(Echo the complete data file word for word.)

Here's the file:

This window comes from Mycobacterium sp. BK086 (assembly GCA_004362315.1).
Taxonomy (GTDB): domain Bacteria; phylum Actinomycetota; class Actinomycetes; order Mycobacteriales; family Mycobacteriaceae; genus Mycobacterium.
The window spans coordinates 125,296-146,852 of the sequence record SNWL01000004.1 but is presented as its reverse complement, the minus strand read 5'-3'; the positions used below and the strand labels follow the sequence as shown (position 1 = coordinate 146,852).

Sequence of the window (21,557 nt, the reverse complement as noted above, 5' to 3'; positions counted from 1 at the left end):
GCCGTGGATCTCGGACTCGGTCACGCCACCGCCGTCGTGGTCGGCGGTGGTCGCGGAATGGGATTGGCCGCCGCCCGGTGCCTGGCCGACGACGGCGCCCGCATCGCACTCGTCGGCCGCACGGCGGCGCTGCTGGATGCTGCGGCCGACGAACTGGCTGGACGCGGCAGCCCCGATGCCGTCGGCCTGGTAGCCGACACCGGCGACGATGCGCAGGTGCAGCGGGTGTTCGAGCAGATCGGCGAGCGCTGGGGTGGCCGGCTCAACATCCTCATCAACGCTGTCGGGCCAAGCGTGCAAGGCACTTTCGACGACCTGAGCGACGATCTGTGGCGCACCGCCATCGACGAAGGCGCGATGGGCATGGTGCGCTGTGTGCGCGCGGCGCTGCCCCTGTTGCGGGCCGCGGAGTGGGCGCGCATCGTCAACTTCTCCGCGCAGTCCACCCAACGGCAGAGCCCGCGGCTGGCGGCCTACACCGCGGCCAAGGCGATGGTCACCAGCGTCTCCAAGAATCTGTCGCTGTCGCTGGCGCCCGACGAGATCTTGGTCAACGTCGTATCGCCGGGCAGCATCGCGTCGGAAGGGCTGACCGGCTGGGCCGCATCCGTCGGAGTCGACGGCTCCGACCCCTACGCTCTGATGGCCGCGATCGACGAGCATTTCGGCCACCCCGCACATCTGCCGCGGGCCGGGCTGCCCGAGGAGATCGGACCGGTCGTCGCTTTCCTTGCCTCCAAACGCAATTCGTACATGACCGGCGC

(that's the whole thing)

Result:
This window comes from Mycobacterium sp. BK086 (assembly GCA_004362315.1).
Taxonomy (GTDB): domain Bacteria; phylum Actinomycetota; class Actinomycetes; order Mycobacteriales; family Mycobacteriaceae; genus Mycobacterium.
The window spans coordinates 125,296-146,852 of the sequence record SNWL01000004.1 but is presented as its reverse complement, the minus strand read 5'-3'; the positions used below and the strand labels follow the sequence as shown (position 1 = coordinate 146,852).

Sequence of the window (21,557 nt, the reverse complement as noted above, 5' to 3'; positions counted from 1 at the left end):
GCCGTGGATCTCGGACTCGGTCACGCCACCGCCGTCGTGGTCGGCGGTGGTCGCGGAATGGGATTGGCCGCCGCCCGGTGCCTGGCCGACGACGGCGCCCGCATCGCACTCGTCGGCCGCACGGCGGCGCTGCTGGATGCTGCGGCCGACGAACTGGCTGGACGCGGCAGCCCCGATGCCGTCGGCCTGGTAGCCGACACCGGCGACGATGCGCAGGTGCAGCGGGTGTTCGAGCAGATCGGCGAGCGCTGGGGTGGCCGGCTCAACATCCTCATCAACGCTGTCGGGCCAAGCGTGCAAGGCACTTTCGACGACCTGAGCGACGATCTGTGGCGCACCGCCATCGACGAAGGCGCGATGGGCATGGTGCGCTGTGTGCGCGCGGCGCTGCCCCTGTTGCGGGCCGCGGAGTGGGCGCGCATCGTCAACTTCTCCGCGCAGTCCACCCAACGGCAGAGCCCGCGGCTGGCGGCCTACACCGCGGCCAAGGCGATGGTCACCAGCGTCTCCAAGAATCTGTCGCTGTCGCTGGCGCCCGACGAGATCTTGGTCAACGTCGTATCGCCGGGCAGCATCGCGTCGGAAGGGCTGACCGGCTGGGCCGCATCCGTCGGAGTCGACGGCTCCGACCCCTACGCTCTGATGGCCGCGATCGACGAGCATTTCGGCCACCCCGCACATCTGCCGCGGGCCGGGCTGCCCGAGGAGATCGGACCGGTCGTCGCTTTCCTTGCCTCCAAACGCAATTCGTACATGACCGGCGC